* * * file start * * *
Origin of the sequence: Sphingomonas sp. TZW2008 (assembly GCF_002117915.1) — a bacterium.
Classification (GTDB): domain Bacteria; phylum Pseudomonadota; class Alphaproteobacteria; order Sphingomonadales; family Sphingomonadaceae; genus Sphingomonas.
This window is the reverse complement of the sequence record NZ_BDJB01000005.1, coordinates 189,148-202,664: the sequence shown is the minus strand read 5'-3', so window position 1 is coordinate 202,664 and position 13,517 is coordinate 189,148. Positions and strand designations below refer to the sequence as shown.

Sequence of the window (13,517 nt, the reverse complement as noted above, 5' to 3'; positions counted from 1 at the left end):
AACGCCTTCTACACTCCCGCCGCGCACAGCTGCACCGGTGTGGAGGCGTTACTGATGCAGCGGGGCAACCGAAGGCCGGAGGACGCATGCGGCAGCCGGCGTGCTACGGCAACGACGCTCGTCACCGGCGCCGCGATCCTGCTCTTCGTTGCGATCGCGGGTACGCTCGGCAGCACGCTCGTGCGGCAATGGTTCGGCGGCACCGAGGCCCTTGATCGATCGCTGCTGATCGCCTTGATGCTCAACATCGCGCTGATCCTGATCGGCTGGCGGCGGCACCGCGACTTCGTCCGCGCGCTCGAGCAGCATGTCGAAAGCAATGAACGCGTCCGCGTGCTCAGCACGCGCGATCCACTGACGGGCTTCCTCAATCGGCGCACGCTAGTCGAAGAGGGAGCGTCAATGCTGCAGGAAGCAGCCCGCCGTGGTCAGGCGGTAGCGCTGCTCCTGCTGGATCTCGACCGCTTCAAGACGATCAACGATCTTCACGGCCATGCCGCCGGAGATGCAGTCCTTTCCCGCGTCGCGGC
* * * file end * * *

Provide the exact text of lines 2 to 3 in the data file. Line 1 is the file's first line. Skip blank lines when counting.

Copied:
Classification (GTDB): domain Bacteria; phylum Pseudomonadota; class Alphaproteobacteria; order Sphingomonadales; family Sphingomonadaceae; genus Sphingomonas.
This window is the reverse complement of the sequence record NZ_BDJB01000005.1, coordinates 189,148-202,664: the sequence shown is the minus strand read 5'-3', so window position 1 is coordinate 202,664 and position 13,517 is coordinate 189,148. Positions and strand designations below refer to the sequence as shown.